Interview: Kevin Osborne, Cellador Ales
One of the greatest things that comes from our homebrewing community is how humble some brewers can be. Some of the best beers have come about from the most critical palettes. Kevin Osborne is one of those talented new brewers to unleash his mixed-fermentation beers to the L.A. beer scene out of another rural industrial complex with the focus only on unique and exceptional mixed-fermented ales that are 100% oak barrel-fermented using high quality local and organic ingredients.
Starting off as a homebrewer, Kevin caught the bug brewing up with five years under his belt and like most homebrewers, determined the best path to opening his own brewery. Taking the necessary steps to fully understand the switch from homebrewing to commercial brewing, he invested himself in positions from both Golden Road and an internship at Stone Brewing. With 100 barrels and an ambitious nature, his brewery has a collection of thick, developed pellicles in 1 and 5 gallon carboys stashed in the corner. Just another example of the amazing homebrewed inspiration left through his current brewing practice.
Inspired by farmhouse-style ales such as Jester King and historical beers such as Midas Touch by Dogfish Head, there is a clear path between the romantic progression of microflora that inspires Kevin’s mixed-fermentation process to impart into Cellador’s lineup. With the yeast as expressive as they come, his passion to integrate mixed fermentation has developed over time. Starting with their initial homebrew culture, Cellador’s culture began and has developed over numerous generations beginning with cultures from Saison Dupont with the ever evolving additions of dregs from Crooked Stave and Jester King. Although there is no specific house strain allocated to the brewery, his addition of commercial strains such as cultures from Bootleg Biology, East Coast Yeast, and Yeast Bay, these bugs will continue to evolve and develop. In reference to Wicked Weed, Kevin shares that most mixed fermented cultures find a sweet spot after 40 generations, which would be difficult for most homebrewers, but Kevin has set it as a goal for himself and develop these cultures over time and watch the natural shift.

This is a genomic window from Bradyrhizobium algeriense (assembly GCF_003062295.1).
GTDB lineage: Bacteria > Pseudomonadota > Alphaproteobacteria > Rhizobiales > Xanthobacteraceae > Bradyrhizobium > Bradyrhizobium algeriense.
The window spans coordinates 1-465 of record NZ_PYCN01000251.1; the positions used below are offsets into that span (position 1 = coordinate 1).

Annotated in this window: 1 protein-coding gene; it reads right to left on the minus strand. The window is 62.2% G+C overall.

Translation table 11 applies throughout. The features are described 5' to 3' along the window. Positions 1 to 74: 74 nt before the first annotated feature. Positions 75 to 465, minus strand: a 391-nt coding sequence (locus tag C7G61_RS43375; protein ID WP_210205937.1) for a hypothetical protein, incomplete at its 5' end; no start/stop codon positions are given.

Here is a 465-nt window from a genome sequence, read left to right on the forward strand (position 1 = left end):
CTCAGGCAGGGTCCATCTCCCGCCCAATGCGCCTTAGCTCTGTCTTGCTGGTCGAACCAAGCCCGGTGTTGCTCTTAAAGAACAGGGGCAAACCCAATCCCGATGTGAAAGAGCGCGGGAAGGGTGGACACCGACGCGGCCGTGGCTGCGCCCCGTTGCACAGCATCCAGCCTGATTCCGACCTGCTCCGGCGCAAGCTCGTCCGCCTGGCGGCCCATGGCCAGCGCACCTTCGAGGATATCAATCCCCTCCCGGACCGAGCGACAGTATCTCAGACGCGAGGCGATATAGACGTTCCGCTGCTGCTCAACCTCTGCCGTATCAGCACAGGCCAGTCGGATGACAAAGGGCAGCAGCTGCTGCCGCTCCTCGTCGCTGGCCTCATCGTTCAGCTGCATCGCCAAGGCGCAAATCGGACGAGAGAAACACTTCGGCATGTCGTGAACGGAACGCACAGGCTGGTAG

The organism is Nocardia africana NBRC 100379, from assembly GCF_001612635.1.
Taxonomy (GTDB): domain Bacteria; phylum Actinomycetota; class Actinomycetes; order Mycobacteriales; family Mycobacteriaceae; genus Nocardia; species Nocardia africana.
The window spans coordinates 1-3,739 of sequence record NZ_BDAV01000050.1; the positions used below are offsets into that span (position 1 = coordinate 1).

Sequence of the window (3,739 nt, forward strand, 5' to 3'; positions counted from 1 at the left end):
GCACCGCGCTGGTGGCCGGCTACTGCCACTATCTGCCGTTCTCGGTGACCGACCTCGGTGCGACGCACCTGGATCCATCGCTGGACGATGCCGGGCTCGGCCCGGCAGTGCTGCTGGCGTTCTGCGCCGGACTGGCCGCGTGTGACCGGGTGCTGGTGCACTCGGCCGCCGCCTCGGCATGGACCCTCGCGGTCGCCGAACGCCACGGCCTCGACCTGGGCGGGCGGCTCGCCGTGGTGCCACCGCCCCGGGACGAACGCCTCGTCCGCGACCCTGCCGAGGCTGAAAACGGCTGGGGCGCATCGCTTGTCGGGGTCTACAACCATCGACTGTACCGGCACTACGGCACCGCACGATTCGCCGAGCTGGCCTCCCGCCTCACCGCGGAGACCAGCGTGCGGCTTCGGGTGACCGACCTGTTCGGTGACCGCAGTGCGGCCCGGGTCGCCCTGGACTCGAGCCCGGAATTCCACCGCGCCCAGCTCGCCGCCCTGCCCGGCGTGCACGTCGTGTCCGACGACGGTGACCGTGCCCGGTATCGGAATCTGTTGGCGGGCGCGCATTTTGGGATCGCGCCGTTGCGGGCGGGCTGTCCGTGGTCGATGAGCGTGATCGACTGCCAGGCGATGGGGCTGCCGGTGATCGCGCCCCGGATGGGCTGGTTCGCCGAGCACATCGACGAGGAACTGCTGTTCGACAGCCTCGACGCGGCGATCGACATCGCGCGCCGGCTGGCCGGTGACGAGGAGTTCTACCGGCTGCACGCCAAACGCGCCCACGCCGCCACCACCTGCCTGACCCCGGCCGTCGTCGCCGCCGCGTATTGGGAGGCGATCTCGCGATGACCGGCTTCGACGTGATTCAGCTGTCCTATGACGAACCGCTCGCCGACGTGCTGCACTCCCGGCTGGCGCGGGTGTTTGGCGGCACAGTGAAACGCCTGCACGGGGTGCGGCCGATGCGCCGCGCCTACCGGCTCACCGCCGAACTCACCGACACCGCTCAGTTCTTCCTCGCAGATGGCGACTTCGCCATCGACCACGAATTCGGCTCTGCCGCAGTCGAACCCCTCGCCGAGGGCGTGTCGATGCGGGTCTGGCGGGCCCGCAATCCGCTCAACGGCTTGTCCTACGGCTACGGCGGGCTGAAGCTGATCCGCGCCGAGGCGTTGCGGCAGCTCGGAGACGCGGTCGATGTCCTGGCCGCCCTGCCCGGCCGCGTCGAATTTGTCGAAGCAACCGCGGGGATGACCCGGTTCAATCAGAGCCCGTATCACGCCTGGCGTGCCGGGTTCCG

To narrow in on his craft, much of his early stages of homebrewing came to getting feedback, Kevin proceeded to share his homebrew with friends and compete to gain more insights to his beers. In fact, more, one of his most notable awards being “Best of Show” in the Bruery’s homebrew competition, which he brewed Batch 1731 – A Hoppy Brett Beer.
Although a still relatively new blendery at 100 barrels, Kevin has his eye set on the relation between fermented flavors of brett and it’s transformative properties of dry hopping and fruited variants. Personally, this is one area that I cannot wait to hear more information on since much of what occurs during the natural bottling conditioning process and the interaction and transformation between brett & hops is still somewhat unknown. His inspiration as a homebrewer has carried over to concentrating his time on mixed fermented, dry hopped and fruited ales.
Here is a few of his recent releases to showcase his strength to this style:
FIREGOLD – Funky Farmhouse ale brewed with Mosaic and El Dorado, aged on oranges and orange peel. 5.8%
PALIMPSEST BOURBON BARREL BLEND – Fermented and aged in oak barrels with a mixed culture of saison yeasts, brettanomyces’ and lactic acid producing bacteria. Brewed with Bohemian Pilsner, Wheat, Oats ,Spelt, Aromatic, CaraMunich and CaraAroma. 8.5%
AKIMBO – Table sour aged in Chardonnay Barrels with Masumoto peaches and dry hopped with Nelson Sauvin. 4.2%
RESTIK – Blend 1 with Mosaic & El Dorado Hops Fermented and aged in oak barrels with our house culture of saison years, brettanomyces’ and lactic acid producing bacteria. Brewed with Pilsner Malt, Wheat, Vienna, Oats, Spelt and Aromatic. 5.8%
Be sure to pick up a (self distributed) bottle at your local homebrew shop! Cellador Ales also has a membership program, Single Barrel Syndicate as well (which I am definitely looking in to joining). A lot of great beer will be flowing out of Cellador and I’m extremely excited to see how they develop. They are also in the process of launching a tap room, so hopefully on-site consumption will be a normal thing for them.
Mixed Fermentation Tips for Homebrewers:
– In most of his beers, he accounts for a large portion of oats in the range of anywhere from 15-30% to account for mouthfeel for lack of glycerol in conjunction with fermenting with brettanomyces
– Kevin begins most of his beers with a single infusion @ 147-148 to dry out relatively fast + the addition of spelt, raw oats, and raw wheat to also achieve mouthfeel while achieving a deferment malt profile
– Consider fermenting with honey instead of dextrose (be sure to account for a 10% increase in honey)
– Co-pitch your saccharomyces strains along side brett & LAB cultures for a primary fermentation